The mode of ligand binding found in tmCBP represents
an interesting adaptation mechanism not previously
observed in other PBPs. The downstream carbohydrate
transport systems have a narrow, predefined limit to the size and
type of carbohydrate that can be processed. The tmCBP
binding cavity pre-filters this pool of ligands, potentially
optimizing the transport process and in-turn eliminating the
energetic penalty of presentation of incorrect carbohydrates
to the transport machinery. In E. coli maltose binding
protein ligands that do not fit within the binding site are still
bound and presented to the transport machinery .
However, with tmCBP a single protein is used to
promiscuously select a molecular class of ligands while at the
same time sterically restricting the number of rings that
can be placed within the constraints of the tmCBP binding
cavity. Larger ligands are likely not bound as they would
impede the hinge bending motion and in-turn specific
Seven additional oligosaccharide binding proteins with
varying substrate specificities are found in the T. maritima
genome . It remains to be observed whether the mode
of ligand recognition in tmCBP is unique or found across
this subset of periplasmic carbohydrate binding proteins.
The adaptation mechanisms observed in tmCBP allow for
expansion of binding site selectivity while maintaining
specificity for a molecular class of ligands. These types of
adaptation mechanisms could potentially be recapitulated in
drug design studies where the rich hydrogen bonding
potential of water molecules can be utilized to expand binding
sites, or enable multiple drugs to bind to a single target site.
Protein expression and purification
The tmCBP plasmid was transformed into BL21-RIL
cells for heterologous expression in either terrific broth
media, M9 minimal media or Enfors minimal media
supplemented with carbennicillin and chloramphenicol.
Growth on terrific broth or M9 minimal media produced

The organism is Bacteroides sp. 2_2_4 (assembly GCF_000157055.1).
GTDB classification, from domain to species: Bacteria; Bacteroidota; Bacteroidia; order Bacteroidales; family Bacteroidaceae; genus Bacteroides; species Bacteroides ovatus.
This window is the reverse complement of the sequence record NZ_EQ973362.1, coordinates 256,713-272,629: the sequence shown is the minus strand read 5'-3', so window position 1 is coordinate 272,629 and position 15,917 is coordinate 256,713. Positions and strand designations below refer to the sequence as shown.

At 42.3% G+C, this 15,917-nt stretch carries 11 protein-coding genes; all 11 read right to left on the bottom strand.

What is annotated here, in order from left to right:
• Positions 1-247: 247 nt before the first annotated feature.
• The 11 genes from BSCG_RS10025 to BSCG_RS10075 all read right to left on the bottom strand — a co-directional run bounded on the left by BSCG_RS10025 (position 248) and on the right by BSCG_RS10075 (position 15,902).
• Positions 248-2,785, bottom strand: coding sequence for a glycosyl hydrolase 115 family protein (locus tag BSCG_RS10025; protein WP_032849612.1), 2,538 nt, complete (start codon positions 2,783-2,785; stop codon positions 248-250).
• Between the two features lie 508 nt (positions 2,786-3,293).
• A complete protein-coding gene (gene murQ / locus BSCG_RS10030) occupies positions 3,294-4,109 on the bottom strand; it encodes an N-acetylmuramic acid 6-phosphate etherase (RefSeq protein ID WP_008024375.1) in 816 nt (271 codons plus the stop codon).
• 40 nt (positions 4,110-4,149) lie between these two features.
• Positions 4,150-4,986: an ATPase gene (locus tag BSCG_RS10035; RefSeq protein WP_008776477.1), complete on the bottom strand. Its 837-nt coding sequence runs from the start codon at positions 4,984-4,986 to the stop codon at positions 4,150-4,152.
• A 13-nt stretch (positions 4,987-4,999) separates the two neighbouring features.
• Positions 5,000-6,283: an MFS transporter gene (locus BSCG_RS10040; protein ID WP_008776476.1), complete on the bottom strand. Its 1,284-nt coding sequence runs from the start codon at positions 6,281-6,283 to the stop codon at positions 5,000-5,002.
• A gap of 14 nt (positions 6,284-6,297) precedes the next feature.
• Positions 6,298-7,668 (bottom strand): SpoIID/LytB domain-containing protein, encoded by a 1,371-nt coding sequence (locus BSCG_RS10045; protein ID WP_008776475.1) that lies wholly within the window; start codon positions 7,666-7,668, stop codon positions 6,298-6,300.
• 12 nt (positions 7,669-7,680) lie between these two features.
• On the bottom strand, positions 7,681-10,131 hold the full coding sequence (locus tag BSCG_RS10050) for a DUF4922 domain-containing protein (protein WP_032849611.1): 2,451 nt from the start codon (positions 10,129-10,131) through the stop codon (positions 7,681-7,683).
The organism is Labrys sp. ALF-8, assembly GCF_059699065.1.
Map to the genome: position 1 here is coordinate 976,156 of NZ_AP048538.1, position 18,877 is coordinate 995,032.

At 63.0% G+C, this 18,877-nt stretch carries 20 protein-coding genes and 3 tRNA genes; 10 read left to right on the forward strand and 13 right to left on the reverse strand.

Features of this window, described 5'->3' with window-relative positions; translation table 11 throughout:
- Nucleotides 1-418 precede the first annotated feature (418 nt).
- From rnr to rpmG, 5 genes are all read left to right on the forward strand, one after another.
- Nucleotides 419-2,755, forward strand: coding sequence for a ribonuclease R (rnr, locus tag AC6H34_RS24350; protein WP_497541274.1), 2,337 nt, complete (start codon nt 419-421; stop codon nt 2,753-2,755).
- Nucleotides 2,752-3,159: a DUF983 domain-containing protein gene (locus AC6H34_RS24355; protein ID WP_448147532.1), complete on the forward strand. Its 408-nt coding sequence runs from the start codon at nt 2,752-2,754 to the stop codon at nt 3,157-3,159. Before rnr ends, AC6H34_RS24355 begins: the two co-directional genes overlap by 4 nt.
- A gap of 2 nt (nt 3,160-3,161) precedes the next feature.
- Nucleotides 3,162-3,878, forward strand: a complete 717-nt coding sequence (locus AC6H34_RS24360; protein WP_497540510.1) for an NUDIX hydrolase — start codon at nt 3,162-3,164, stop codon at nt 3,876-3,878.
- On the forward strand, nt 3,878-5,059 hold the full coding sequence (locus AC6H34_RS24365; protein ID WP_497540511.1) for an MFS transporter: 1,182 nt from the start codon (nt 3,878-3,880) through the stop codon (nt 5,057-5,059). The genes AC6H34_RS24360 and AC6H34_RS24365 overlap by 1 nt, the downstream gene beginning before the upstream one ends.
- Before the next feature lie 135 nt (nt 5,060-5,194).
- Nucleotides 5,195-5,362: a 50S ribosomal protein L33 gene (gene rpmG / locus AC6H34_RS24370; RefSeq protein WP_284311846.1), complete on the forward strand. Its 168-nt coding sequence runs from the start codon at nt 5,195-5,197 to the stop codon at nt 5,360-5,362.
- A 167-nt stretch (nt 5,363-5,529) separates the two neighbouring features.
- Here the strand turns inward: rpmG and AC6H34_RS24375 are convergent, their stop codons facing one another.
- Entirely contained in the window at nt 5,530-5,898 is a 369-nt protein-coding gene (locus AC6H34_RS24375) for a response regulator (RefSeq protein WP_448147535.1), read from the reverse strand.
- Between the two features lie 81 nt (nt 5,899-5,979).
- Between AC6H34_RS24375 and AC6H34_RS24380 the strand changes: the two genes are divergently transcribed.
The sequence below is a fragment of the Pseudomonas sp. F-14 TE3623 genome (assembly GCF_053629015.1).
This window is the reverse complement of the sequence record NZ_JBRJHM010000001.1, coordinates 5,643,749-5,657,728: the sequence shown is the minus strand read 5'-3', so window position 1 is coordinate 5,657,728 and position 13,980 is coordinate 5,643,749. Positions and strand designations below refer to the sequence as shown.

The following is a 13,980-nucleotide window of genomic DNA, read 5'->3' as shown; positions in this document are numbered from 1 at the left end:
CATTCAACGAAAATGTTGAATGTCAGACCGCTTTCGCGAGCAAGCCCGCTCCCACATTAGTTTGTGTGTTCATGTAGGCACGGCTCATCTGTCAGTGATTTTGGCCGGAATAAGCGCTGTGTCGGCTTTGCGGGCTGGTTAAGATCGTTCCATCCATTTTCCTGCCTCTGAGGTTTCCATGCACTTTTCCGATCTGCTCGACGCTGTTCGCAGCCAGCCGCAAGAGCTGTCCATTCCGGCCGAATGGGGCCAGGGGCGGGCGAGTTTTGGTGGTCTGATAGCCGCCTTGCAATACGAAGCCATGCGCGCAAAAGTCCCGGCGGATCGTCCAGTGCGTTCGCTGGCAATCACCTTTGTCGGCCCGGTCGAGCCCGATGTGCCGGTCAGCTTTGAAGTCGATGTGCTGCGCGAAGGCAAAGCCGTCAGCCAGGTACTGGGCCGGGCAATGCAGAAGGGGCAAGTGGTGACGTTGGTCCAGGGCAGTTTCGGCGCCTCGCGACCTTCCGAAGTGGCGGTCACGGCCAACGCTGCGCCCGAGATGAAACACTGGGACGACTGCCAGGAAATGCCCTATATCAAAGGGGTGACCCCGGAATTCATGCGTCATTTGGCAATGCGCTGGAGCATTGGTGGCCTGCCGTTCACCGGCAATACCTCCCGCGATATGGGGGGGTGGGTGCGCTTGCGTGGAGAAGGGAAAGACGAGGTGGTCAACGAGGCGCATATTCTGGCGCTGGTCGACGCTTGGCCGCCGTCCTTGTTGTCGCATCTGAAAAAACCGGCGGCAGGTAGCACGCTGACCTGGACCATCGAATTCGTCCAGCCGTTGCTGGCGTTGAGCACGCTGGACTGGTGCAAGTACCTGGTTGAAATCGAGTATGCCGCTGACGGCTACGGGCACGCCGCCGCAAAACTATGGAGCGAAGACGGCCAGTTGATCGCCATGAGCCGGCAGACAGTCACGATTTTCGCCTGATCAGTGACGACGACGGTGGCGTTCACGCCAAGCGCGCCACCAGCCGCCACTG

protein that was bound with a disaccharide ligand as
determined by circular dichroism (CD) and X-ray
crystallography (data not shown). Ligand-free protein was produced
by growth on the glycerol based medium, Enfors minimal
media. In all cases, tmCBP was purified as previously
described [13,32], with slight modifications. Cell pellets were
lysed by sonication. The resulting lysate was clarified by
centrifugation (34,000 g) for 20 minutes. Following
nickel chelation chromatography purification of the lysate,
the protein was loaded on to a Superdex S75 26/60
(Amersham) gel filtration column that was equilibrated with
20 mM Tris, pH 8.0, 150 mM NaCl. This purified material
was used for all other experiments.
CD experiments were performed on a Jasco CD
spectrophotometer. Thermal denaturations were determined by
measuring the CD signal at 225 nm as a function of
temperature using 0.5 M protein in 10mM TrisHCl pH
8.0 and 40 mM NaCl. In the absence of guanidinium
chloride, tmCBP is too stable to exhibit temperature-induced
denaturation and all measurements were carried out in the
presence of 2 M guanidine hydrochloride and 1.0 mM
ligand. CD measurements were fit to a two-state model that
takes into account the slope of the native and denatured
Small angle neutron scattering data collection
Small-angle neutron scattering (SANS) experiments were
performed on the extended Q-range small-angle neutron
scattering (EQ-SANS, BL-6) beam line at the Spallation
Neutron Source (SNS) located at Oak Ridge National
Laboratory (ORNL) . Protein was concentrated to 16.7
mg/mL and dialyzed in to 20 mM Tris pH 8.0, 40 mM